data:text/javascript,import 'fs' works.

yep. even though we could ban these, it doesn't seem like a big difference given how many evaluators there are with the ability to get fs etc.

data:text/javascript,import '/path/to/file.js' would always fail.

/path/to/file.js is probably incorrect, /path/to/file.js doesn't point to files on the data: scheme, same as if you tried to use that specifier on http it wouldn't point to a file on disk. This mimics running new URL('/path/to/file.js', 'data:...').

data:text/javascript,import 'file:///path/to/file.js' works.

yup, that can be resolved since the specifier is an absolute URL.

I must admit I'm a little worried about the security model implications, especially around systems that might want to restrict import access. Eg if we have packages on npm that use a import('data:text/javascript,import "' + pathToFileURL(resolve('./dep.js')) + '"') approach then we may struggle to do any type of import restriction in future while retaining working code. Also how does this interact with policy integrity?

Policy integrities are how people should restrict import access. We have a variety of evaluators that can access powerful APIs: eval, Function, AsyncFunction, vm.*, worker_threads, etc. . This is just another form of evaluator, the only way to prevent evaluators from accessing powerful APIs would be to introduce mechanisms to prohibit access to those APIs.

The policy files currently are meant to prohibit loading resources that are not whitelisted through module loaders. A user would need to whitelist the data URL and the file URL to dep.js for that to work. Exceptions allowing universal importing are not currently supported by --experimental-policies, nor is the ability to interactively whitelist resources while running. Both would alleviate usability in cases where users are sure they want to allow some resources to have that level of power.

In addition, what are the driving use cases for this work?

Cross environment compatibility and runtime generation of modules in the main module map (with limits similar to browsers). A variety of uses of data URLs are possible, including but not limited to creation of shared module namespaces keyed by strings allowing things like modules to share a communication channel without directly needing to know where the other is.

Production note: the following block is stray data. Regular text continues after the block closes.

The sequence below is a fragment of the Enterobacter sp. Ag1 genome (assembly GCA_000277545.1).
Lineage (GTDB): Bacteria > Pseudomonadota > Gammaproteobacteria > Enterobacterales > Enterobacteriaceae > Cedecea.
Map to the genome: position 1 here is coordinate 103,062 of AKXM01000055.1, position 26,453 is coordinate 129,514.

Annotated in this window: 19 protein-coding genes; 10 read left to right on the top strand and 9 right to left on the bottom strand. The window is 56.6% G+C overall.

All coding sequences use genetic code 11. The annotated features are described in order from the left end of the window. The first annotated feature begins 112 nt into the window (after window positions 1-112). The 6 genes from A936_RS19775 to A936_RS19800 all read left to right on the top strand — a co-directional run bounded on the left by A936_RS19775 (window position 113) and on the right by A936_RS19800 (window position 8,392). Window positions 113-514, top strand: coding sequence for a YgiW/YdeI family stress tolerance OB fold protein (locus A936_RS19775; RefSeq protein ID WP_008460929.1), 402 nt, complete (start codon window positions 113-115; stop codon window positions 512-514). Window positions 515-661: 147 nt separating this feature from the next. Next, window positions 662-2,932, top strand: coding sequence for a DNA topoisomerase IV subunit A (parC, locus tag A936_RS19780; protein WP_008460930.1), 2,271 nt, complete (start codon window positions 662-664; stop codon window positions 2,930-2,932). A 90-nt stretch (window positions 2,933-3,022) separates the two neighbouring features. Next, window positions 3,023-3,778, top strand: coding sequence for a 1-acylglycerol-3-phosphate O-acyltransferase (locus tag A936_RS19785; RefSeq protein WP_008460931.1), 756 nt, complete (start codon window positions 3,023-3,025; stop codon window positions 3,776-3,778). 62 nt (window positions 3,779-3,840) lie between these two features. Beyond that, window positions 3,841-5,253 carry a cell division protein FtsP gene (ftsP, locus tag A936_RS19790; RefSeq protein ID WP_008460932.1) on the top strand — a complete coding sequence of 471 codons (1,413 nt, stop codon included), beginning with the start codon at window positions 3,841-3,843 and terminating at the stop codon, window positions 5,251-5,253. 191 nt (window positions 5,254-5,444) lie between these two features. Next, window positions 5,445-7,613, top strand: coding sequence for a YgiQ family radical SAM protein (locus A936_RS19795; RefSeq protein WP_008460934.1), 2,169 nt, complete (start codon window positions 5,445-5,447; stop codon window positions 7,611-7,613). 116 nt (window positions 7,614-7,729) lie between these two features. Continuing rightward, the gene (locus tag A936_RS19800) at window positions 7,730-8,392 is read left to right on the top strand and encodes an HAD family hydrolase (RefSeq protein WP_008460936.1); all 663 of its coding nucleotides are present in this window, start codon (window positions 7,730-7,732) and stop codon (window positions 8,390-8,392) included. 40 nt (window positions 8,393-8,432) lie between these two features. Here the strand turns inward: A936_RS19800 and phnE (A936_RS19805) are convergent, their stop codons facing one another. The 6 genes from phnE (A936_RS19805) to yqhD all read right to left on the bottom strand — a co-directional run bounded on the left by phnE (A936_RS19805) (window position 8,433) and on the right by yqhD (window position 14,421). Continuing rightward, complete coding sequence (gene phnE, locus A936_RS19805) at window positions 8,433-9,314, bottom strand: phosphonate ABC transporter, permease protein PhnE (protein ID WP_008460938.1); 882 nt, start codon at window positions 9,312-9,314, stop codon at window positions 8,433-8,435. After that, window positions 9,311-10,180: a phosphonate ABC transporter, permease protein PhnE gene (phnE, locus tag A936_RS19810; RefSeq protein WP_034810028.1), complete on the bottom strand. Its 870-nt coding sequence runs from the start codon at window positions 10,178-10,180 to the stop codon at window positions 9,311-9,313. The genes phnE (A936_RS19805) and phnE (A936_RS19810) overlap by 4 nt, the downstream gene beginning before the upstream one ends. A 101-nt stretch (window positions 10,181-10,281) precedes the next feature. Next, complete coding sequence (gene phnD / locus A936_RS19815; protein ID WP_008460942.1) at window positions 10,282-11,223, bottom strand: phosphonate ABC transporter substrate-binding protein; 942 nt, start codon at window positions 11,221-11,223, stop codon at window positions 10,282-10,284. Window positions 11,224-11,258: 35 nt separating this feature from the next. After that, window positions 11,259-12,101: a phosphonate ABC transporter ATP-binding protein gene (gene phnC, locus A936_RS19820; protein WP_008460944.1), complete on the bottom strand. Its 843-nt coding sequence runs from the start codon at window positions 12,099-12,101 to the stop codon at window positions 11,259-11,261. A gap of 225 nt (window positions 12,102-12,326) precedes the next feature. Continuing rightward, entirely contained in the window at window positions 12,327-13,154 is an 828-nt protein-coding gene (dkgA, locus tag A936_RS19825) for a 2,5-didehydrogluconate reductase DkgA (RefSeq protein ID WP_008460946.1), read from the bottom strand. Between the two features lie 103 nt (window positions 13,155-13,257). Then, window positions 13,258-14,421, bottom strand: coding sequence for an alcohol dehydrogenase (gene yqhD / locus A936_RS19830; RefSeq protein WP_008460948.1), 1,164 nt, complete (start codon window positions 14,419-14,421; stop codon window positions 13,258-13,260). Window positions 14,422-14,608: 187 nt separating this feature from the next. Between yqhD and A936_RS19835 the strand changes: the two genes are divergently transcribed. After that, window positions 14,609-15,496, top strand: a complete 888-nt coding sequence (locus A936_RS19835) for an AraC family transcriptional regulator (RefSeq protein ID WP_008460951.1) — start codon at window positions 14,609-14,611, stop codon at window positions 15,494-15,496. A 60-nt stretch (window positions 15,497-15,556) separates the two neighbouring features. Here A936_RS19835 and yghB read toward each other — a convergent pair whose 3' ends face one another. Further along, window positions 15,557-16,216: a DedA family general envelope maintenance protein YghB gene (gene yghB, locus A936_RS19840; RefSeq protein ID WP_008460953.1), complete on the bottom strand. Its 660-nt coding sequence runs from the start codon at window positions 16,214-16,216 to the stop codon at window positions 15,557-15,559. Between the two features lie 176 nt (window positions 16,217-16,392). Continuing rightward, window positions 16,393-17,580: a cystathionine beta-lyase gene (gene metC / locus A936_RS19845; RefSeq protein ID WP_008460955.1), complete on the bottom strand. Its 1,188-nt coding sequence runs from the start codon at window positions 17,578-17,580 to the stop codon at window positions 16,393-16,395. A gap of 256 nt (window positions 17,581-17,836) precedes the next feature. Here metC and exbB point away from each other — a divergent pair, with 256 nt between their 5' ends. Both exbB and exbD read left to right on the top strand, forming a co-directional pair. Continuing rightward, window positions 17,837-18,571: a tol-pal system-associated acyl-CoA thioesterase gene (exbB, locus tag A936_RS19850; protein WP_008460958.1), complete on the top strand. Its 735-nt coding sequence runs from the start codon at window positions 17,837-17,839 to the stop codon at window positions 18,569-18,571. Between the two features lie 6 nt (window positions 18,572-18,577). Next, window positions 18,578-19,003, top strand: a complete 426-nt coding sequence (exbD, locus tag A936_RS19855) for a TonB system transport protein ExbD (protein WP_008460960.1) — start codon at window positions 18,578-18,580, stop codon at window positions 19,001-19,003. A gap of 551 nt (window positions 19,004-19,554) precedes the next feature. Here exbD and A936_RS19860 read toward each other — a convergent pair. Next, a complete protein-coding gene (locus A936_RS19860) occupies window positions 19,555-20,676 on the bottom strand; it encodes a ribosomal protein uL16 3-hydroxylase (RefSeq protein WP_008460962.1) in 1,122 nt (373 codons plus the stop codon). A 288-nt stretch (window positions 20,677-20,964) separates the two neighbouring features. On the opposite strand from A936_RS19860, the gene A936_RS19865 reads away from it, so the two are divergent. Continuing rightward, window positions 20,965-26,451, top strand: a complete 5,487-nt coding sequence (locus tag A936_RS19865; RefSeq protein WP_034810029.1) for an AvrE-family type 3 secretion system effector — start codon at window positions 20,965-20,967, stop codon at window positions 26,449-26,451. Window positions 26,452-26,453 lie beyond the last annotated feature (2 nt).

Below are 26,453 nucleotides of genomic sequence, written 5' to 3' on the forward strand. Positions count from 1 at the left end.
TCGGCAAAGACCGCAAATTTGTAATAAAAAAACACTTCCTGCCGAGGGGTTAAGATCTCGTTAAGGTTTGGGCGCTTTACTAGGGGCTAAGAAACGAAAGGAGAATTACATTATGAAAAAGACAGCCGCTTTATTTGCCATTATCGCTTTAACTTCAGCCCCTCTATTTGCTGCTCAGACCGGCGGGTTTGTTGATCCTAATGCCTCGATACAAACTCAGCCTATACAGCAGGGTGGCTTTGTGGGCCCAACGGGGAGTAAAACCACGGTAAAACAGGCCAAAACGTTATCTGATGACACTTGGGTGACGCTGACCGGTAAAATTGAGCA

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commented Jul 10, 2019

This is just another form of evaluator, the only way to prevent evaluators from accessing powerful APIs would be to introduce mechanisms to prohibit access to those APIs.

That is actually an interesting point - should a policy that prevents eval also prevent import of data URLs? Or is "an untrusted string is passed into dynamic import" already considered insecure enough to make this not matter?

EDIT: I assume that integrity checks or other "allowed module sources" would be the more appropriate policy as opposed to throwing this in with eval.

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commented Jul 10, 2019

@jkrems alternative works like Trusted Types are being looked at for ways to label "strings" as trusted for evaluators and has some agenda items at this month's TC39 meeting. We could add whatever policies people want to --experimental-policies but I do not consider that in scope for this PR. I would note that if we push things unflagged though, the default values for policies will have to deal with backwards compatibility constraints.

bmeck added some commits Jul 10, 2019

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bmeck added some commits Jul 11, 2019

@bmeck bmeck changed the title DO NOT MERGE esm: support loading data: URLs esm: support loading data: URLs Jul 15, 2019